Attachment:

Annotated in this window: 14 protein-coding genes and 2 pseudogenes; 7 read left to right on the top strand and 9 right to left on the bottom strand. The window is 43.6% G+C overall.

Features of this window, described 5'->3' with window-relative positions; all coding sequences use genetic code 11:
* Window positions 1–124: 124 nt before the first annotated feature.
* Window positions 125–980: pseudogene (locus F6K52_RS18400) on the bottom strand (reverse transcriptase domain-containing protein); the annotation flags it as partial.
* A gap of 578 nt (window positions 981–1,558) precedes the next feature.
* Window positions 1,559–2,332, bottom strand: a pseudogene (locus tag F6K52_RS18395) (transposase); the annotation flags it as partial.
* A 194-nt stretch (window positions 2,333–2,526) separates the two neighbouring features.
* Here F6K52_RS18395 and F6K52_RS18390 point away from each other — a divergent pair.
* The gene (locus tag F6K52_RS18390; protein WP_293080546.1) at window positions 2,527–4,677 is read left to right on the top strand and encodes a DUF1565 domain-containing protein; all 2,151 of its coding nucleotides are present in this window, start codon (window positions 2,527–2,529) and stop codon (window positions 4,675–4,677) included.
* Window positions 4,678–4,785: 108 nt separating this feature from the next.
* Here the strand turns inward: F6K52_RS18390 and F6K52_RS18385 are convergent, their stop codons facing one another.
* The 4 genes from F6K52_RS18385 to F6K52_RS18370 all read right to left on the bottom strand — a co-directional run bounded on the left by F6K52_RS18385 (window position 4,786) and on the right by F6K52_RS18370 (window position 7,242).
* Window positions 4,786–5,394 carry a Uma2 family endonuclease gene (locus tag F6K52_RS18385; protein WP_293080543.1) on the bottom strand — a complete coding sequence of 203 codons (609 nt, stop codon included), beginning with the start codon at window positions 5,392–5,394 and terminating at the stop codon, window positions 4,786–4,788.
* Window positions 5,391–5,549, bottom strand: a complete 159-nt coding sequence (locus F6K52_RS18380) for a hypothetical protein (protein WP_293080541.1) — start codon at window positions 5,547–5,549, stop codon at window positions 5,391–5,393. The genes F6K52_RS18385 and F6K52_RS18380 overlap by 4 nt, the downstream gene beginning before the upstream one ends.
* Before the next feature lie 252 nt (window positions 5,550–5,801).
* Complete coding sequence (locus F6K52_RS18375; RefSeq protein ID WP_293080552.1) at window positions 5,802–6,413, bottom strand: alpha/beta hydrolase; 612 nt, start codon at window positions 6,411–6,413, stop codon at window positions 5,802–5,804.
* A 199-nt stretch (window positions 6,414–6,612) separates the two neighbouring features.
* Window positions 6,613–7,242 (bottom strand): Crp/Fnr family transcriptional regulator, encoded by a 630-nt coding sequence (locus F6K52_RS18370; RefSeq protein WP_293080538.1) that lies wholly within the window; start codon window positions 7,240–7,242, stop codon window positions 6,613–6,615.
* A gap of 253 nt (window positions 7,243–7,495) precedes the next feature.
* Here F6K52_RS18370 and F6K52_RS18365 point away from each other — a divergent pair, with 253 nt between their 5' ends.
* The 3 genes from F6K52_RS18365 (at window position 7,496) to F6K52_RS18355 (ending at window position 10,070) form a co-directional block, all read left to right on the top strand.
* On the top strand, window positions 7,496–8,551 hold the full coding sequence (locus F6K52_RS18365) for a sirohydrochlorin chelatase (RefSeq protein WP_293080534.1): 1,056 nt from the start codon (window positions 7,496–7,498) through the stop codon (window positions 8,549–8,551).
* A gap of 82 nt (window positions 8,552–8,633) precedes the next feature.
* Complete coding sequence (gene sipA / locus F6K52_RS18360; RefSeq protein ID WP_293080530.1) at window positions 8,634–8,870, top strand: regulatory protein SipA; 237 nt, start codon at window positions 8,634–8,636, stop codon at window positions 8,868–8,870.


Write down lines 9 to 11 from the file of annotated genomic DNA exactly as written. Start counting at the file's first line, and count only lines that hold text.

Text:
* The gene (locus tag F6K52_RS18390; protein WP_293080546.1) at window positions 2,527–4,677 is read left to right on the top strand and encodes a DUF1565 domain-containing protein; all 2,151 of its coding nucleotides are present in this window, start codon (window positions 2,527–2,529) and stop codon (window positions 4,675–4,677) included.
* Window positions 4,678–4,785: 108 nt separating this feature from the next.
* Here the strand turns inward: F6K52_RS18390 and F6K52_RS18385 are convergent, their stop codons facing one another.